I just finished listening to and reading the book Sapiens: A Brief History of Humankind by Yuval Noah Hariri. Fascinating book, the kind that changes your perspective on history and the future. This book has been recommended by the likes of Bill Gates and Mark Zuckerberg, I wanted to find out what the fuss was all about. The book did not disappoint. If you read Bill Gates’s notes you can see the emphasis is on how did humans get smart and if you read Mark’s notes it is on sociology and how we humans evolved to create things like Governments, Money and Technology. Maybe the core of the message is that Homo-sapiens got lucky with some of the things that we take for granted.

The author claims through research, archeological studies and literature survey that the only reason we i.e Homo-sapiens survived and the other categories of humans like Homo neanderthalensis (Europe and western Asia), Homo erectus (East Asia) or Homo rudolfensis (East Africa) did not survive is because of our innate ability to 1) communicate through language, 2) create fiction and 3) coordinate in a large group on a common mission. How did Homo-sapiens happens to get this insight or rather the Tree of Knowledge gene mutation and other humans did not? Pure chance, according to the author. Yes, it is a random chance event and we just happen to have gotten lucky.

I was impressed with the narrative of this book and I think I will read Yuval’s new book Homo Deus: A Brief History of Tomorrow. Yuval makes a number of leaps based on his research and hypothesis, it made me think and I recommend the book. If you read other book reviews of the same book, you will notice that most of the journalists and blogs go for the sensational message and conclusion from the book.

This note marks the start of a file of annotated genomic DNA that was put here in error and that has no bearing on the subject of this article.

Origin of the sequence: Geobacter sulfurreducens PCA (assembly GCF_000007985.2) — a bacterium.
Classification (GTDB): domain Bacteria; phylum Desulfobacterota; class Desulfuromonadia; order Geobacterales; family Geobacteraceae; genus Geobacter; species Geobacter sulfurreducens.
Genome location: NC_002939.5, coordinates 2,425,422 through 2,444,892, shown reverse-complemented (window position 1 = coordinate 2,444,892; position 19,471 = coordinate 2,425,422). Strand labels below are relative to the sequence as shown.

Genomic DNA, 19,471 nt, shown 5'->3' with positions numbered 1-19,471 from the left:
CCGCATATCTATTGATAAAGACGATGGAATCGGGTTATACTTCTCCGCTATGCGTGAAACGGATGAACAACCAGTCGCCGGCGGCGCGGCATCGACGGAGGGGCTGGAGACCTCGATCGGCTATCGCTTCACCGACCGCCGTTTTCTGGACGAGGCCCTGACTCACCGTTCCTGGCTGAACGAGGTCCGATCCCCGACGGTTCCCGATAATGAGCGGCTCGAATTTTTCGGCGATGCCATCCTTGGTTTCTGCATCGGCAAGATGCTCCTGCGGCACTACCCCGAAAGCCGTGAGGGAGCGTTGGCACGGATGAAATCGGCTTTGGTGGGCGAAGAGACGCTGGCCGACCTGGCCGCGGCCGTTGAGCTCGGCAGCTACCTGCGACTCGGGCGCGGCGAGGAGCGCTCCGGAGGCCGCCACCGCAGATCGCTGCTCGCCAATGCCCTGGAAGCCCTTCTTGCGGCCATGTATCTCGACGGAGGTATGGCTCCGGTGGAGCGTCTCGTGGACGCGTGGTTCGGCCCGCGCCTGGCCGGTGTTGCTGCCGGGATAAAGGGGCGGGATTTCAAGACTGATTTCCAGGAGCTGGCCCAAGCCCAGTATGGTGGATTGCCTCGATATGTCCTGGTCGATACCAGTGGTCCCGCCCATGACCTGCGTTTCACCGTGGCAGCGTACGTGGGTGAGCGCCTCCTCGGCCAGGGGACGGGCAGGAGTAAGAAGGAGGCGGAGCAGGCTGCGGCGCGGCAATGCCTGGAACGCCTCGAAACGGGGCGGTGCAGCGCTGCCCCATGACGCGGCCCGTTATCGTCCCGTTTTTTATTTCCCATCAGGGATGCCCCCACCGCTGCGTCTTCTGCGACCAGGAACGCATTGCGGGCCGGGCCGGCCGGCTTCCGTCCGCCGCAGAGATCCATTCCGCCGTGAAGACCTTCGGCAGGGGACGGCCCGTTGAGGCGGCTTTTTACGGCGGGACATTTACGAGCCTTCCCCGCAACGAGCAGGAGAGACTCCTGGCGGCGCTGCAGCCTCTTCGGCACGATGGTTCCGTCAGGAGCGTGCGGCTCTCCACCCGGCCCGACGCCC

Given our proclivity to create fiction, I will take most of the projections and forecasts in the book with a pinch of salt. Most of the projections based on the book is likely, but I am not so sure that they will come to pass. The reason why I believe that is because we live in a world that is path dependent i.e. we adjust our path by looking back at History like the author has done with the book and when we see a fork in the road and one path leads to something that we don’t like vs the other leads to possibly less uncomfortable. I think Nuclear proliferation is one example, given what we know about Nuclear arms, there has been a concerted effort to curb any global scale war. Actually since World War II end we have had an unprecedented time of peace. I am not saying that everything is hunky dory, but I am saying that the last 80 years have seen tremendous progress in increasing the human footprint. Maybe that is not such a good thing because according to Yuval, we have not been very good stewards of our environment.

The book made me ponder about our future, given the unbridled march of technological progress where are we really going? Are we going to be a multi-planetary species like Elon Musk envisions or are we doomed to go in cycles where we destroy progress and go back to dark ages and rebuild again? I am not sure. I believe a lot has to do with choices, having an open mind and education, especially about history. I am becoming a big fan of history because in the last 70,000 years we have done a lot of things but our reptilian brain continues to take charge when we are faced with a threat. It served us well to survive the sabre tooth tiger but maybe we don’t need to resort to the reptilian brain when we face challenges in our current environment.

We as a species have done wonders to bring more understanding to the world around us, but maybe what we need to do more now is get better understanding of how our system works. What is consciousness? What about spirituality? how about our genes and can we consciously modify them? I am intrigued by these questions. The promise of meditation and combining that with the progress of technology is fertile ground. I looking forward to reading more books and research around this subject.